1760 Dec 9 - Death of John Collier, aged 75, the most powerful establishment figure in Hastings from c1710 onwards. Born 1 November 1685, he came from an Eastbourne family of moderate means. He was appointed Hastings town clerk in 1706 and became a solicitor, judge advocate, banker, property manager and government agent, most notably as Surveyor General for the Customs for Kent (ie, head of Kent’s anti-smuggling forces) from 1733. He undertook estate agency for many notable Sussex families, especially the Pelhams with whom he had long-term close ties via the powerful Duke of Newcastle (Thomas Pelham), who was prime minister 1754-56. At that time there were no banks, and Collier made a great deal of money from acting as a personal banker: people brought him their cash to look after, and he could invest this ready money in property which would generate enough return to pay back the ‘borrowed’ money. In this way he obtained many acres of land, including much of what is today the Reserve. When he died he had £31,000-worth of land in Sussex, Kent and Surrey. He had 24 children, but only five daughters survived him, one of whom, Mary, married Edward Milward Snr in 1754. Two years later Collier was able to assign his post with the Customs, usually considered to be a good source of income (legal or illegal), to Milward Snr, then his son-in-law, along with the role of local agent for the Duke of Newcastle.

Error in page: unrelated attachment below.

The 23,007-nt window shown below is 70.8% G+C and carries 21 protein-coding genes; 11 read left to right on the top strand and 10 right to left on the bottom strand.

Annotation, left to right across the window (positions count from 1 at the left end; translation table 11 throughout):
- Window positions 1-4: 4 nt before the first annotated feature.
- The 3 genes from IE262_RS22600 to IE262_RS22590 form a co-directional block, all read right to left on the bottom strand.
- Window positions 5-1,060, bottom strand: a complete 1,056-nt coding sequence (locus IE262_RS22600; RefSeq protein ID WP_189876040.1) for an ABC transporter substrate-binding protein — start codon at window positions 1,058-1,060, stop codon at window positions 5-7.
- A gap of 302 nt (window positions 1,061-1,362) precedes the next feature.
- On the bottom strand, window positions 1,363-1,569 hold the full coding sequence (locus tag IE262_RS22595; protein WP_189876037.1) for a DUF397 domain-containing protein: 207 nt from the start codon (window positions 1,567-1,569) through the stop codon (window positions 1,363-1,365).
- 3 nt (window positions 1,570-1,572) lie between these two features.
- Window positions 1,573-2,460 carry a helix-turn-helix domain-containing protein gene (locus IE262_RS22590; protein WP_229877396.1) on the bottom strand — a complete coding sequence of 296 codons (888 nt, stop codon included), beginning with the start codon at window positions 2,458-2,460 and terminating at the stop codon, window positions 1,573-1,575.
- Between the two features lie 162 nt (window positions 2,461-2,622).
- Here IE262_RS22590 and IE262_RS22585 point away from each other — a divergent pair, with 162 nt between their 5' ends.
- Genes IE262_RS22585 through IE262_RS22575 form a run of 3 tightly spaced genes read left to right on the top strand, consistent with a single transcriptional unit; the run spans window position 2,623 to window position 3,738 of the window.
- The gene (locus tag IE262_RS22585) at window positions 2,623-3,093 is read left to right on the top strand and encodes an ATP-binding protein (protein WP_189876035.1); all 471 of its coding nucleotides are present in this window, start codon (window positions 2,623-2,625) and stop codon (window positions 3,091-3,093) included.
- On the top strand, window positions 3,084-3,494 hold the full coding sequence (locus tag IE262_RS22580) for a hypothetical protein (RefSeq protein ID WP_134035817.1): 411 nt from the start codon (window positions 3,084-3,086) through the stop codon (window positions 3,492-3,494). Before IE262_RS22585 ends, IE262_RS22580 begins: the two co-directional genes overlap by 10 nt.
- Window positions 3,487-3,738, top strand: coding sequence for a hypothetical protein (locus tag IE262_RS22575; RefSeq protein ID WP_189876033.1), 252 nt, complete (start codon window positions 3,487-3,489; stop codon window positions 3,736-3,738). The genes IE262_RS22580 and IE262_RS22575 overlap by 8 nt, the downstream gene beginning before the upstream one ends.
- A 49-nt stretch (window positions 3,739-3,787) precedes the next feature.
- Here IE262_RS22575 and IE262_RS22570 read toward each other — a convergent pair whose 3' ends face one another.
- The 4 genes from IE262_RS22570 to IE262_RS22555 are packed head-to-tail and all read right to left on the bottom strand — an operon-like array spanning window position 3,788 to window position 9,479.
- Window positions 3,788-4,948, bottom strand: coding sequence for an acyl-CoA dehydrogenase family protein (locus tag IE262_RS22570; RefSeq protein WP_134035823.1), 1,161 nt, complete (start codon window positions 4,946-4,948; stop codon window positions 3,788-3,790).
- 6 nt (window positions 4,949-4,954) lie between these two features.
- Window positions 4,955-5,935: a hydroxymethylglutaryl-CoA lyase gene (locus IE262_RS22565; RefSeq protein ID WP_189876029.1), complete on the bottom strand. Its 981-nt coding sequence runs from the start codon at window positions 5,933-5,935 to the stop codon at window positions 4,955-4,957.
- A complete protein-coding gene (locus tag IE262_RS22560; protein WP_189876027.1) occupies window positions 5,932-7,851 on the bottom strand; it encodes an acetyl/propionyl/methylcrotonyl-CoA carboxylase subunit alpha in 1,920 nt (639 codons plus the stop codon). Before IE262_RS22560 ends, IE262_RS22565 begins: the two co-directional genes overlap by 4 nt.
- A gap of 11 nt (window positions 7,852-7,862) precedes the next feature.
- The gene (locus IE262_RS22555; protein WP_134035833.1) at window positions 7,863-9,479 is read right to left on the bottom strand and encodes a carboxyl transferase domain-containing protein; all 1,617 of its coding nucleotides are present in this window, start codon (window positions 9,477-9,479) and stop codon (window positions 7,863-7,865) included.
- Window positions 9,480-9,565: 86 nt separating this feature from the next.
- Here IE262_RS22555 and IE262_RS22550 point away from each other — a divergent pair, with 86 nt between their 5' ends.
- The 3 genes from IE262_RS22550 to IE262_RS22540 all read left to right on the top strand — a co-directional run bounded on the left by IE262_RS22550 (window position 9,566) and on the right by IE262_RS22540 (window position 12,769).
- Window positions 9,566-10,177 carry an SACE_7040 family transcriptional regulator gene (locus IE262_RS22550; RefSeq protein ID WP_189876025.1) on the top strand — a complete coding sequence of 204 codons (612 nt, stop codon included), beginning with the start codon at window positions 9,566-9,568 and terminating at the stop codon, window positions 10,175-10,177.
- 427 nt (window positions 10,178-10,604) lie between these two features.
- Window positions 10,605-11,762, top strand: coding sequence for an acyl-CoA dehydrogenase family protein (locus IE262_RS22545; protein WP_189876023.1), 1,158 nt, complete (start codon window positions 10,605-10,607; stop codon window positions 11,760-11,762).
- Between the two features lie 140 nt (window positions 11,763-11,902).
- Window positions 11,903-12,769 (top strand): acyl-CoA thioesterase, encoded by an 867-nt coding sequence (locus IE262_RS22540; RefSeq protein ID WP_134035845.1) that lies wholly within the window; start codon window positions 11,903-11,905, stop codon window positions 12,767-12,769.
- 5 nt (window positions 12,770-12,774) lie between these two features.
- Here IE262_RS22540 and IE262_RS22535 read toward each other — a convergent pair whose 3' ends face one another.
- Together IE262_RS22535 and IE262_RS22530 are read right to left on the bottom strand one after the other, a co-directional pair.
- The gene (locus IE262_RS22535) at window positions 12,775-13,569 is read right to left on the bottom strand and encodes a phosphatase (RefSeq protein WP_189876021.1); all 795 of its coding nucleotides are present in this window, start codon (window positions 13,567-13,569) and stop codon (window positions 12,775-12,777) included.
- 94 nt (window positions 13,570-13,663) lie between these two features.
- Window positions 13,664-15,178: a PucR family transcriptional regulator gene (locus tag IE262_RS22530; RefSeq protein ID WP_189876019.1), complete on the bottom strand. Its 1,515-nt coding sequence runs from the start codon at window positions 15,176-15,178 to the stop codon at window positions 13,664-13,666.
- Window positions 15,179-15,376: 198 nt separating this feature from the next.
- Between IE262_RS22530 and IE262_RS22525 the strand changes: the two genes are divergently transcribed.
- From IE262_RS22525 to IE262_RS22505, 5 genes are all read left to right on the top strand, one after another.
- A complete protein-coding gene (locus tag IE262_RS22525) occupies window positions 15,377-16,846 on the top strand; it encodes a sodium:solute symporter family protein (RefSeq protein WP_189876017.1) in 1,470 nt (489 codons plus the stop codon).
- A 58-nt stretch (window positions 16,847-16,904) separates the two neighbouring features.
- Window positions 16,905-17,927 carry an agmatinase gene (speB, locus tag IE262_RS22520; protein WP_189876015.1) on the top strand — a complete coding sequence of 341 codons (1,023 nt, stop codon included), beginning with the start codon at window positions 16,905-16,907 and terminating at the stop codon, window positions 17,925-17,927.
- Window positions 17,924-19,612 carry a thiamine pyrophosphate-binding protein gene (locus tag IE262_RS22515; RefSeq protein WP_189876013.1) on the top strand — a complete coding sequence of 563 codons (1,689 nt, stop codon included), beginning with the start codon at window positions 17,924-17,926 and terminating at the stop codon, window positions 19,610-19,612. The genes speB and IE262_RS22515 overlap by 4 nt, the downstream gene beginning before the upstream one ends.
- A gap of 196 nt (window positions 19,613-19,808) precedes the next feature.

Edward Milward Snr acquired most, if not all, Collier’s property on his death in 1760, and by the end of the 18th century Milward owned most of the undeveloped land between the West Hill and Warren Glen, plus much other property across eastern Sussex. Collier’s widow Mary wrote in 1764: 'The way he [Milward Snr] goes on here is quite amazing to all the world; neither house nor land within ten miles of this place that he will not purchase if it’s possible, by offering more than people can withstand.' Another daughter of John Collier, Cordelia, married Major-General James Murray, Governor of Quebec Province 1763-6 and the builder of Beauport House at the west end of the Ridge.